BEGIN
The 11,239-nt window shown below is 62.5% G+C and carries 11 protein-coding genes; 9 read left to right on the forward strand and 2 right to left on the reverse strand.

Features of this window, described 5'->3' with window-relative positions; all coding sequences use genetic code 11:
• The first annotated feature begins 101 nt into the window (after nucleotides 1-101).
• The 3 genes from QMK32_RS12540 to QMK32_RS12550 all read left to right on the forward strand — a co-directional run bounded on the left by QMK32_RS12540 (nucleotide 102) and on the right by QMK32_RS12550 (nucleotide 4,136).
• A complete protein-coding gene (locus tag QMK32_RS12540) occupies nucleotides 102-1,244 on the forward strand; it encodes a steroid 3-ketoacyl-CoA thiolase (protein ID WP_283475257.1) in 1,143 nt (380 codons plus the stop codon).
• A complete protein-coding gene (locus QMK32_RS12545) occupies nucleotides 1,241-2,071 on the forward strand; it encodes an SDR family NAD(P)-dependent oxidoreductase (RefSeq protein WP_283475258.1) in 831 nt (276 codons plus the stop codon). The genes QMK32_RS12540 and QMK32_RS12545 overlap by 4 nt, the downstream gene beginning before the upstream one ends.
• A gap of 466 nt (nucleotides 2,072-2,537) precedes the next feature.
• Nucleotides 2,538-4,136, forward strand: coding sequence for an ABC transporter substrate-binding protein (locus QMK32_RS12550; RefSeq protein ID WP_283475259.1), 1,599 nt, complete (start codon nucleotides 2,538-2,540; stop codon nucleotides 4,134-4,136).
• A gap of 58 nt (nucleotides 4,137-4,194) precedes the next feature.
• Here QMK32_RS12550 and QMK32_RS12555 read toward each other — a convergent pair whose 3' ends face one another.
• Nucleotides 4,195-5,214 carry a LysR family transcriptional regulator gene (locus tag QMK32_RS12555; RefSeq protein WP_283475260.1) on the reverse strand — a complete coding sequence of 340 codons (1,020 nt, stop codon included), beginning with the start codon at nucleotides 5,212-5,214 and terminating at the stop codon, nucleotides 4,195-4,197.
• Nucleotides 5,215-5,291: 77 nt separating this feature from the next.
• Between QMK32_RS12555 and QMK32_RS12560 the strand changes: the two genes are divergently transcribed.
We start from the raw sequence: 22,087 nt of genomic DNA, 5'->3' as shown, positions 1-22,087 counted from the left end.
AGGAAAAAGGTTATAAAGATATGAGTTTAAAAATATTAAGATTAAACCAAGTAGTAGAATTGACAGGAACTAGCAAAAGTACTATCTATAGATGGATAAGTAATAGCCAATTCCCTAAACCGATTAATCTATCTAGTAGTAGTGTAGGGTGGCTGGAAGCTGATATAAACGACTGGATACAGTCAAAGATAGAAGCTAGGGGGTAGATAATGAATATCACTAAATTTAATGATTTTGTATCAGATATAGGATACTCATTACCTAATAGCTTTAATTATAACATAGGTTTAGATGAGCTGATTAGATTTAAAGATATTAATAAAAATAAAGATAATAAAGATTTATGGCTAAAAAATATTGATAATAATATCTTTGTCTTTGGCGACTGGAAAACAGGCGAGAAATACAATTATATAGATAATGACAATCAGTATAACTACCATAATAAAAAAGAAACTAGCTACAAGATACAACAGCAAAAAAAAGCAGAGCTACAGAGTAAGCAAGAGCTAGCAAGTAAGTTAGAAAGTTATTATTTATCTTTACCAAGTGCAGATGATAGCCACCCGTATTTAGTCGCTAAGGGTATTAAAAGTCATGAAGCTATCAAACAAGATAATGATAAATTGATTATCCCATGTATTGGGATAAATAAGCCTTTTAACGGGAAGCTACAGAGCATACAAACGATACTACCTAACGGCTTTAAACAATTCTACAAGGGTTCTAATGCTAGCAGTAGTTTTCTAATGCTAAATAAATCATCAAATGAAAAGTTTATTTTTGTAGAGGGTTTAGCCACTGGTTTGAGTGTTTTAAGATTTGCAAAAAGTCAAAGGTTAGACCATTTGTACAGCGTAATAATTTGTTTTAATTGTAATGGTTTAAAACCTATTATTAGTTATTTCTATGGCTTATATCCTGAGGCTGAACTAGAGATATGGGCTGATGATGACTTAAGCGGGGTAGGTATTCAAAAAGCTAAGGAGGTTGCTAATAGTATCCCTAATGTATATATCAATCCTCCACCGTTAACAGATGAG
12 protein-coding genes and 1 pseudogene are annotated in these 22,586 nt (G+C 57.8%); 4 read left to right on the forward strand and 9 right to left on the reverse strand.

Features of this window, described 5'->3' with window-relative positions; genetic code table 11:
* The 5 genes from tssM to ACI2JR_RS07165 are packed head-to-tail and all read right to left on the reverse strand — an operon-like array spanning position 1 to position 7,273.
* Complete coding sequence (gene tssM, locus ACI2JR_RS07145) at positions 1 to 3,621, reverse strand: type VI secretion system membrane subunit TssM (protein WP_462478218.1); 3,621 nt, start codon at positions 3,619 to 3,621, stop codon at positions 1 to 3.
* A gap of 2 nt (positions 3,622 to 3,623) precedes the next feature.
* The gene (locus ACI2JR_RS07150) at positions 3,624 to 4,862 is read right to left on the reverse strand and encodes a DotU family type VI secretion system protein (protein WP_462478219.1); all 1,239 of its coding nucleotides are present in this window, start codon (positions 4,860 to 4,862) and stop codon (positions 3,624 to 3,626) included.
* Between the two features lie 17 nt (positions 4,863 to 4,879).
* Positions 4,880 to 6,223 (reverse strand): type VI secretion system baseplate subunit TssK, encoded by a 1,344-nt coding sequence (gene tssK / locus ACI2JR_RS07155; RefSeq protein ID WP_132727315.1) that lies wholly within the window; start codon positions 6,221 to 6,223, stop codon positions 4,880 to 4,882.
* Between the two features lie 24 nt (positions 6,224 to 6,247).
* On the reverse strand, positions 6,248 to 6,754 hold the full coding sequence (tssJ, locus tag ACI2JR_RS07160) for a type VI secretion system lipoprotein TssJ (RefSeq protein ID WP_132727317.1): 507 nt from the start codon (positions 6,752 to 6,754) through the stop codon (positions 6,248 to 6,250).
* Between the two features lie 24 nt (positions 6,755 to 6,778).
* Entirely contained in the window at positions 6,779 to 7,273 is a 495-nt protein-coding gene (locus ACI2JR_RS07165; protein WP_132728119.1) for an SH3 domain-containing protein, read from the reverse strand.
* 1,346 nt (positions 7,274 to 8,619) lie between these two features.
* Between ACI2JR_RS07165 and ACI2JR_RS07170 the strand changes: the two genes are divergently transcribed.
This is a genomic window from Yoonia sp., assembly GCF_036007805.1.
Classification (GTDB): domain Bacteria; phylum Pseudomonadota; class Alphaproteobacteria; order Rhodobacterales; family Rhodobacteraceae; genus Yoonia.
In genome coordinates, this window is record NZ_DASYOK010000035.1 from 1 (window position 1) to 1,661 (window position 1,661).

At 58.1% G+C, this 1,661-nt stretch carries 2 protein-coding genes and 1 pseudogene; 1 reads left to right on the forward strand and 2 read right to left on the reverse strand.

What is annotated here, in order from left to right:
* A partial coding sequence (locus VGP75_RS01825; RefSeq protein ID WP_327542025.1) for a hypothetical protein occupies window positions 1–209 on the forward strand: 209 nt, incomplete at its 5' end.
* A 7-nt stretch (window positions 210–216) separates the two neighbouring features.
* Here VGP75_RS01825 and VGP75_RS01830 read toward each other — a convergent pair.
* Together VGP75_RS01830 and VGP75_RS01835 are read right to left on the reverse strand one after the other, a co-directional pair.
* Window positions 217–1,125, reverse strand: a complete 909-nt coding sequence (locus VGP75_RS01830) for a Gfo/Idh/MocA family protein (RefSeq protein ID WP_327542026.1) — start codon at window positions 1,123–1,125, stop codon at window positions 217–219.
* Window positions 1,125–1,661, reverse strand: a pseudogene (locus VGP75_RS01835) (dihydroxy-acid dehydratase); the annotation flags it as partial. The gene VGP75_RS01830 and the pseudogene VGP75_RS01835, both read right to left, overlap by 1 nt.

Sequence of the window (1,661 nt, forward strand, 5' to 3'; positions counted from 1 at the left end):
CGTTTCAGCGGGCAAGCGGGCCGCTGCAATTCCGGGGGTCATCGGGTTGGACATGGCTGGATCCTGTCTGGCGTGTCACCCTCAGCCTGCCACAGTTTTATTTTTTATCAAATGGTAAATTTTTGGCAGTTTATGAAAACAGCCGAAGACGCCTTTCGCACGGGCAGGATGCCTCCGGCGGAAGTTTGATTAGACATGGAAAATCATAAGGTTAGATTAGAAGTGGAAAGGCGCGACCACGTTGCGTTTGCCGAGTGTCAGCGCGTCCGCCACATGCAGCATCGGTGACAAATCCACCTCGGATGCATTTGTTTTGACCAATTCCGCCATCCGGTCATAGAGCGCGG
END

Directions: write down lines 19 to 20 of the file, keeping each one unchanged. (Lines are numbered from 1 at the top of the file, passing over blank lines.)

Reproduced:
* Complete coding sequence (gene tssM, locus ACI2JR_RS07145) at positions 1 to 3,621, reverse strand: type VI secretion system membrane subunit TssM (protein WP_462478218.1); 3,621 nt, start codon at positions 3,619 to 3,621, stop codon at positions 1 to 3.
* A gap of 2 nt (positions 3,622 to 3,623) precedes the next feature.